04 October 2012

A Letter in the FT in Response to Martin Wolf

The FT has published a letter from me responding to Martin Wolf's column earlier this week on economist Robert's Gordon's claims of a stair step decline in per capita US GDP growth rates since 1950 as evidence supporting a thesis of an looming collapse in growth.

Here is an excerpt from my letter (the link to the graph is added here):
From 1950 to 2006, the period covered by Prof Gordon’s analysis, the rate of growth in US per capita GDP changed very little if at all, according to the Bureau of Economic Analysis. Debating the prospects for future economic growth in the context of innovation and productivity is important; however, such arguments should be grounded in accurate data. Prof Gordon describes his thesis as a “provocative fantasy” – a characterisation that I find to be completely accurate.
The full letter is here. Background on this issue can be found here and here and here.


  1. How long would it take before a trend would be visible?

    Does Japan have a statistically significant reduction in GDP per capita growth?

  2. What about the fact that GDP falls prey to market failures: because prices are no longer connected to the use value of the commodities due to changes in the financial sector (at least in an awful lot of cases); it seems to me that GDP over the last 20 years shouldn't even be compared with that prior.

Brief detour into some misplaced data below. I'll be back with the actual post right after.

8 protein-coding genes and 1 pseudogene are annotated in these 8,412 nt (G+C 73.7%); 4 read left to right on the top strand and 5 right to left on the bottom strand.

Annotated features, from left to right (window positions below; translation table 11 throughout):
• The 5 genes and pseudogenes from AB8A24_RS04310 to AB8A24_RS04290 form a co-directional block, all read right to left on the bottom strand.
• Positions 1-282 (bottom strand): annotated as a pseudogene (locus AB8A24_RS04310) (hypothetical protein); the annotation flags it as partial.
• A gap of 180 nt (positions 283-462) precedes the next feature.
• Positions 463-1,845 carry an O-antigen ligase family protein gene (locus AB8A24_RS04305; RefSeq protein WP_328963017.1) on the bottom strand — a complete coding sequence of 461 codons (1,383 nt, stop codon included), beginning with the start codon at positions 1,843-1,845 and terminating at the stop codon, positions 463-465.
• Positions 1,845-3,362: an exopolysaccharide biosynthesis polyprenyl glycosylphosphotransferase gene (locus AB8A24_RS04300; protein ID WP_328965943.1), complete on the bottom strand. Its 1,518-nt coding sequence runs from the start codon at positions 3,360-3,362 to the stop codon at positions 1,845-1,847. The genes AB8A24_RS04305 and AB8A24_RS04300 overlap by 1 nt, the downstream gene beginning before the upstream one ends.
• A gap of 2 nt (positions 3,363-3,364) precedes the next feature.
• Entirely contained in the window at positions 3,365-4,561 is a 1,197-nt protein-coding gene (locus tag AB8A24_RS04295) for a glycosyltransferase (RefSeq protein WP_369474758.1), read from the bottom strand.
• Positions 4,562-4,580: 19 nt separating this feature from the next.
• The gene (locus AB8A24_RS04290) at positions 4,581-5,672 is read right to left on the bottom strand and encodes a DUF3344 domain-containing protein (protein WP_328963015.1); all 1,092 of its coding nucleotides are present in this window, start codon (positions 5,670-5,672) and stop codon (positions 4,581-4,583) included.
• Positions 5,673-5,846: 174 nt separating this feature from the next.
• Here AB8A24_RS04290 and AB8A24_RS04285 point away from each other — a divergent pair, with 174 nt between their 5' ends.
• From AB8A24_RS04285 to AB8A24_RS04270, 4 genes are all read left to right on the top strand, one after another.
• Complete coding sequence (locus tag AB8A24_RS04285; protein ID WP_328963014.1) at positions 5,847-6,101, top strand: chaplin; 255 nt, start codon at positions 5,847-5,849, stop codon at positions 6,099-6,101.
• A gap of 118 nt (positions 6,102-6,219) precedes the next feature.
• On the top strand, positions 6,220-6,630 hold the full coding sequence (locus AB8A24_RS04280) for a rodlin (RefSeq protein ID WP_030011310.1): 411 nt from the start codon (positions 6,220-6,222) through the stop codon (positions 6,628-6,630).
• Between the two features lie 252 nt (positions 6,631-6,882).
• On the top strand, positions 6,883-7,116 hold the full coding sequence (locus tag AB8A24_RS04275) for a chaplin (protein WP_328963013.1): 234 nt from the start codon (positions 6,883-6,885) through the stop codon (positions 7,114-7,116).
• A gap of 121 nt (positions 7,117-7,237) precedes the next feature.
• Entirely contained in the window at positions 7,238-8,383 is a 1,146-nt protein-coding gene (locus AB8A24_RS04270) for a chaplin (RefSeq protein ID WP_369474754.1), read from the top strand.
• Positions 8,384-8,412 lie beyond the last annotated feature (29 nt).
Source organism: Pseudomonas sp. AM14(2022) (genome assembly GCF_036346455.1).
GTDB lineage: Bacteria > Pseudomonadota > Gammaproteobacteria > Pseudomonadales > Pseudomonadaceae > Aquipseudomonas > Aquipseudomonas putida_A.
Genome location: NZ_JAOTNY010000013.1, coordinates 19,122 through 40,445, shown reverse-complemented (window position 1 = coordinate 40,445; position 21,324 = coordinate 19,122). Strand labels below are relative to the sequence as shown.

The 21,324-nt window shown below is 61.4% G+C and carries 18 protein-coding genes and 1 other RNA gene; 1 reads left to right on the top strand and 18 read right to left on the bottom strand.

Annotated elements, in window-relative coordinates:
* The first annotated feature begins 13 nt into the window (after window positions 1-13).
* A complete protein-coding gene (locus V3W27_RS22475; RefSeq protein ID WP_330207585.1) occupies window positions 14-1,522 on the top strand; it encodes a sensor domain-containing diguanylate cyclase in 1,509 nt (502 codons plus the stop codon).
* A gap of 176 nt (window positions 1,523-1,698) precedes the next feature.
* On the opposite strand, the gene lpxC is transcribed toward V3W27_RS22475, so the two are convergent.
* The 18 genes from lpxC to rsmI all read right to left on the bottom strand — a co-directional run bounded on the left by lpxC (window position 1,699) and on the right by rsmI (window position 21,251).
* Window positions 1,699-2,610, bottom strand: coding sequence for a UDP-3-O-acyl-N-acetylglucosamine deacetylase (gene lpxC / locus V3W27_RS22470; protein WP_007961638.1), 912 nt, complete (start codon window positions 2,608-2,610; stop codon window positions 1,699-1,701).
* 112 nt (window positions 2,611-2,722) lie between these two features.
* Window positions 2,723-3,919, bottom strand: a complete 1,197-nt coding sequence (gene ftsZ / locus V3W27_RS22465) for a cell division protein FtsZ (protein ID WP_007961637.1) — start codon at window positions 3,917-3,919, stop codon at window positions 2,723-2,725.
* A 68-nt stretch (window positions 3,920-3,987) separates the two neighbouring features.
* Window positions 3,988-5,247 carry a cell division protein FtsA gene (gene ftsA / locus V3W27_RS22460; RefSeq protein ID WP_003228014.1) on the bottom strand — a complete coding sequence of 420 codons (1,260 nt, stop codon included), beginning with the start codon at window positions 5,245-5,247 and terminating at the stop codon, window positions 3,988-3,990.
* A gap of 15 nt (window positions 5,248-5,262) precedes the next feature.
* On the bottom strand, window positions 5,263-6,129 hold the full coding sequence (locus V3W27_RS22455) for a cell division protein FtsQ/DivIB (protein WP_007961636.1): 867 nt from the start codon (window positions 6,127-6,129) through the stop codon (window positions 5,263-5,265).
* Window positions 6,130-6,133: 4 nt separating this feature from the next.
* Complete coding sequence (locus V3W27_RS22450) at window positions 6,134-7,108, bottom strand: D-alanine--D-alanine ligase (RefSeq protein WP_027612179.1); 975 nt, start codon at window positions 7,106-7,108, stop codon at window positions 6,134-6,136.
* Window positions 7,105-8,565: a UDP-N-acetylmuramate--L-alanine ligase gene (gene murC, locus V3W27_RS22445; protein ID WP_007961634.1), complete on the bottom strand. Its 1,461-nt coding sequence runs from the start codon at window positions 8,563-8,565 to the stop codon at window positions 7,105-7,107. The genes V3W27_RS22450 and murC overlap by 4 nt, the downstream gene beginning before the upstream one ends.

Maybe at one time GDP per capita was a decent proxy for standards of living, but today?

    I'm thinking along the lines of "Mismeasuring Our Lives" by Stiglitz, Sen & Fitoussi...

    What do you think Roger?

    ~Justin @ ITIF

  3. -2-The Cycling Economist Papa

    Hi Justin, I am very sympathetic to such arguments.

    That said, efforts to improve upon GDP with an alternative single metric of well-being have not fared so well:


    All best!

  4. UPDATE: Gordon has emailed me to confirm that there is an error in his paper's description of the breakpoints that he used in the stair-step figure. I am requesting permission to post up his response.

  5. Roger, I see that your comments have been noted in a Freakonomic Blog entry.


  6. -5-AJ

    Thanks! This would seem to be a perfect subject for a Freakonomics focus ...

  7. What you don't seem to consider in the closing part of your op-ed, is that the scientific community is itself made of normal people, watching tv and reading newspapers. Therefore, they're not only beneficiaries of the thrill of appearing in the media, but also victims of their sensationalistic information. This in turn increases their tendency to be biased in their research, or simply to build on unproven assumptions, and creates a positive feedback that pushes the climate hysteria even more.